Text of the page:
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New Deinocheirus specimens found, indicating basal ornithomimosaur

From: Ben Creisler

Now that the embargo on the SVP meeting abstracts has expired a number
of notable items can be mentioned, pending formal scientific papers.

Technical Session IX (Friday, November 1, 2013, 9:30 AM)
LEE, Yuong-Nam, Korea Institute of Geoscience and Mineral Resources, Daejeon,
Korea, Republic of (South); BARSBOLD, Rinchen, Paleontological Center,
Mongolia; CURRIE, Philip, University of Alberta, Edmonton, AB, Canada;
KOBAYASHI, Yoshitsugu, Hokkaido University Museum, Sapporo, Japan; LEE, Hang-
Jae, Korea Institute of Geoscience and Mineral Resources, Daejeon,
Korea, Republic of

The holotype of Deinocheirus mirificus was collected by the
Polish-Mongolian Palaeontological Expedition at Altan Uul III in 1965.
Because the holotype was known mainly on the basis of giant forelimbs
with scapulocoracoids, Deinocheirus has remained one of the most
mysterious dinosaurs. Two new specimens of Deinocheirus were
discovered in the Nemegt Formation of Altan Uul IV in 2006 and Bugin
Tsav in 2009 by members of the Korea-Mongolia International Dinosaur
Expedition (KID). Except for the skull, middle dorsal and most of the
distal caudal vertebrae, the right forelimb, left manus, and both
pedes, the remaining parts of the skeleton (Mongolian Paleontological
Center [MPC]-D 100/127) including a left forelimb clearly identifiable
as Deinocheirus were collected. The humerus (993 mm in length) is
longer than the 938 mm humerus of the holotype. The Altan Uul IV
specimen (MPC-D 100/128) is a subadult Deinocheirus (approximately 72%
of MPC-D 100/127), which consists of post-cervical vertebrae, ilia,
ischia, and hind limbs. Both specimens provide important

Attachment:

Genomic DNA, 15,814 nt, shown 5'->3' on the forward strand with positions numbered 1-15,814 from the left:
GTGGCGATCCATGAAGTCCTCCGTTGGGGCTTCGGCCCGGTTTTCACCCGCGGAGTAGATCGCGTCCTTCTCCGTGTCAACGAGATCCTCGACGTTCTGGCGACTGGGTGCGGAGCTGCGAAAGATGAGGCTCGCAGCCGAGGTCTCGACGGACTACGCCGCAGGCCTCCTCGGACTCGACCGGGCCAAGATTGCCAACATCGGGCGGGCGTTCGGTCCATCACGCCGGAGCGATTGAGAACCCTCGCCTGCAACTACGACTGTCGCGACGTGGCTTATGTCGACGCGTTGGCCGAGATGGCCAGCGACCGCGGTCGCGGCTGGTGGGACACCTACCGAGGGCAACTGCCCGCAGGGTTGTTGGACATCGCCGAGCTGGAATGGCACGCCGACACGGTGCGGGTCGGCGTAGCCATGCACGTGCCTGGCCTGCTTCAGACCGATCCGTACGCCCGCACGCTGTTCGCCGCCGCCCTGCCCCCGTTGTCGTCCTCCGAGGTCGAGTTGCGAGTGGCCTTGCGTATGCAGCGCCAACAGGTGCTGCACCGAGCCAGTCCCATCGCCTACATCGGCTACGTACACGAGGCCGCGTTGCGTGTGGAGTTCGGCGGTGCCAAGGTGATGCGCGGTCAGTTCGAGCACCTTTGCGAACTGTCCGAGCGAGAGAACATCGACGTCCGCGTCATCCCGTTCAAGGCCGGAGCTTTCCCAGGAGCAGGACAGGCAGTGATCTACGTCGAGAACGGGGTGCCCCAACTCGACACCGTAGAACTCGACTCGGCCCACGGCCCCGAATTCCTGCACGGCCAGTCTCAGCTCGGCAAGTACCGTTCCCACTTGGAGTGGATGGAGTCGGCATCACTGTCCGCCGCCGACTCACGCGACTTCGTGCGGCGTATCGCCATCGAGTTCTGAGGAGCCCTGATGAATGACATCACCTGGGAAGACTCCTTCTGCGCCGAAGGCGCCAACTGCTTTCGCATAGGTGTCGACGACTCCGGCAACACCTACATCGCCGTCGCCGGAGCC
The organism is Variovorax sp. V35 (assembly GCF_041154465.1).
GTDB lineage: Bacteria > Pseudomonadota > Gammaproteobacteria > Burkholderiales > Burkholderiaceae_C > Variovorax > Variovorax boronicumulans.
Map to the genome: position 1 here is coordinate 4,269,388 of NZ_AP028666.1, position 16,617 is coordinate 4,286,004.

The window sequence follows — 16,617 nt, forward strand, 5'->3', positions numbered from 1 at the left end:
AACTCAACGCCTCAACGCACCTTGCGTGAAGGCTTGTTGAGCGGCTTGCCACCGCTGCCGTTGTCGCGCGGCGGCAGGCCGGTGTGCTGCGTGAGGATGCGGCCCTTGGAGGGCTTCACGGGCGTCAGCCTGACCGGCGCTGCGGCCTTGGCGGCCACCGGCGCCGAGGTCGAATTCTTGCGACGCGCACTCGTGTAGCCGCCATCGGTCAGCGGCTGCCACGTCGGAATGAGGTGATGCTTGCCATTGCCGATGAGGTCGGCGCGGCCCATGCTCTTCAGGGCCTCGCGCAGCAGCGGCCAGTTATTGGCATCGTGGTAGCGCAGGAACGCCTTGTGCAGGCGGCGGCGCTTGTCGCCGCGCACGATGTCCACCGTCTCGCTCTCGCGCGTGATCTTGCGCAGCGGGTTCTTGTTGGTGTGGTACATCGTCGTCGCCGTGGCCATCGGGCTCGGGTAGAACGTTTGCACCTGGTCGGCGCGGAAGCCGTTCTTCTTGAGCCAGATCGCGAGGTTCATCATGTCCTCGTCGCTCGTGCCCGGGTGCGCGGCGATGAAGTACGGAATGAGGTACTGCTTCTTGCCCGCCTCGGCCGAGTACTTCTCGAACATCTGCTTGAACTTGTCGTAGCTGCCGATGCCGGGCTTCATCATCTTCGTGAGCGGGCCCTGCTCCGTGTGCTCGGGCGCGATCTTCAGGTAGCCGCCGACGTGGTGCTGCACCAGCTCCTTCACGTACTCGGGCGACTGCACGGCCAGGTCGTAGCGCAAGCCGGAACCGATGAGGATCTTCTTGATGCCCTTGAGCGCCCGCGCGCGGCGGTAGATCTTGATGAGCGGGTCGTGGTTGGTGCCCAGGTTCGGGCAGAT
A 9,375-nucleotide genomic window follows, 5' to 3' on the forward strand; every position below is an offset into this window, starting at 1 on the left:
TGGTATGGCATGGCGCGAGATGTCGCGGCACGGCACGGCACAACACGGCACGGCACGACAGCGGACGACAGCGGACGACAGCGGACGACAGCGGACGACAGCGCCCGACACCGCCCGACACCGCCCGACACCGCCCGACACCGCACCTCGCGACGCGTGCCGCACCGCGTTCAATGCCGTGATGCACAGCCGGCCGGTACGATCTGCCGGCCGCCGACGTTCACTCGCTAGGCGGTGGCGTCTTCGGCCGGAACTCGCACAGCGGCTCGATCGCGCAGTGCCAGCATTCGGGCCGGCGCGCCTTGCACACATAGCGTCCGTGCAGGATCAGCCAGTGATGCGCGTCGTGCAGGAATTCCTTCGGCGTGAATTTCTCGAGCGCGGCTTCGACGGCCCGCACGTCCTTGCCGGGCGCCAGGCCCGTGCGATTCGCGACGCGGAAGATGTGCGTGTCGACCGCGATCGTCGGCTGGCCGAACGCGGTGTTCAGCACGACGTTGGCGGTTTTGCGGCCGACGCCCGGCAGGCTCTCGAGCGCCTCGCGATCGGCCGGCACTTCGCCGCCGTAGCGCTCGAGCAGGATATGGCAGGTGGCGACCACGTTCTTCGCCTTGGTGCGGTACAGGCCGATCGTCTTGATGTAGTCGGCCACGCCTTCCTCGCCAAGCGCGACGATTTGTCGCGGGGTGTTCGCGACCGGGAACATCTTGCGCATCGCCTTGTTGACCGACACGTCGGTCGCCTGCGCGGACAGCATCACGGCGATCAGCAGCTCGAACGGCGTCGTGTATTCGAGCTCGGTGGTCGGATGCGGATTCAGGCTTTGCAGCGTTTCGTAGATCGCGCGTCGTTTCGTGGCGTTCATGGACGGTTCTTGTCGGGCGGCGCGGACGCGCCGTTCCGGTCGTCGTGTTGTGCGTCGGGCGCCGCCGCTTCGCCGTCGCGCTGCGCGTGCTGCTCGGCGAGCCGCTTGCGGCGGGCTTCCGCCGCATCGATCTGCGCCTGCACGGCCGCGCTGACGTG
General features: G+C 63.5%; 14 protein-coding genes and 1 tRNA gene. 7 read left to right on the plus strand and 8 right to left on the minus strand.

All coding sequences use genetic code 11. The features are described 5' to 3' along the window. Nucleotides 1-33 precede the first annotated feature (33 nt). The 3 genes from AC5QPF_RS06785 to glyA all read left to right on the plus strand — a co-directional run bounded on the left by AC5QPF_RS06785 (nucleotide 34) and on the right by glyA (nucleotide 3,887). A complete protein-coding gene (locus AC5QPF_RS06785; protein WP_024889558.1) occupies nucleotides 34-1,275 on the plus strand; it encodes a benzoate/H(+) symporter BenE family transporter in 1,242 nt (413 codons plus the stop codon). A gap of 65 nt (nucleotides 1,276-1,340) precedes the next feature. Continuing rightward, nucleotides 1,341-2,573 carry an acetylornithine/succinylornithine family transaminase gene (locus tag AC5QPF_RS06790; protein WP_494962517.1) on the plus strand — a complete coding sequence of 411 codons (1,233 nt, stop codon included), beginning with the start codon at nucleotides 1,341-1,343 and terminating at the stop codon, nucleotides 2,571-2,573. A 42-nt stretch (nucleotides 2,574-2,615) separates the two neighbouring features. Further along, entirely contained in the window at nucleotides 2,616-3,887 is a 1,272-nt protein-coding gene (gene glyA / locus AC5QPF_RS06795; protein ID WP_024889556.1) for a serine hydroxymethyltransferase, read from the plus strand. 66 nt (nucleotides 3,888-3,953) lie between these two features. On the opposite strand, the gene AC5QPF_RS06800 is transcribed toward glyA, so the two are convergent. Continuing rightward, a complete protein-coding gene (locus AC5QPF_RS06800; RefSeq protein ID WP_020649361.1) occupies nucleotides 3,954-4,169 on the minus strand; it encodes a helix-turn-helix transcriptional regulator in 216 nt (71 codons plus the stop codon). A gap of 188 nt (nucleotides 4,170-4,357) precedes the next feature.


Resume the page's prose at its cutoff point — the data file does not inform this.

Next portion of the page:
paleontological evidence for exact postcranial reconstruction of
Deinocheirus mirificus. Cladistic analysis indicates that Deinocheirus
is a basal member of Ornithomimosauria, but many new unique skeletal
features appear to be quite different from other ornithomimosaurs.
These include extreme pneumaticity of tall, anterodorsally oriented
distal dorsal neural spines (7~8 times taller than centrum height)
with basal webbing, fused sacral neural spines forming a midline plate
of bone that extends dorsally up to 170% of the height of the ilium,
ventrally keeled sacral centra, a well-developed iliotibialis flange,
a posterodorsally projecting posterior iliac blade with a concave
dorsal margin, a steeply raised anterior dorsal margin of the ilium,
an anteriorly inclined brevis shelf, vertically well-separated iliac
blades above the sacrum, an completely enclosed pubic obturator
foramen, triangular pubic boot in distal view, vertical ridges on
anterior and posterior edges of medial surface of the femoral head,
and a robust femur that is longer than tibiotarsus. These features
suggest that Deinocheirus (unlike other ornithomimosaurs) was not a
fast-running animal, but a bulky animal with a heavily built pelvis
and hind limbs. However, the dorsal ribs are tall and relatively
straight, suggesting that the animal was narrow-bodied. A large number
of gastroliths (>1100 ranging from 8 to 87 mm) were collected from the
abdominal region of MPC-D 100/127, suggesting Deinocheirus was an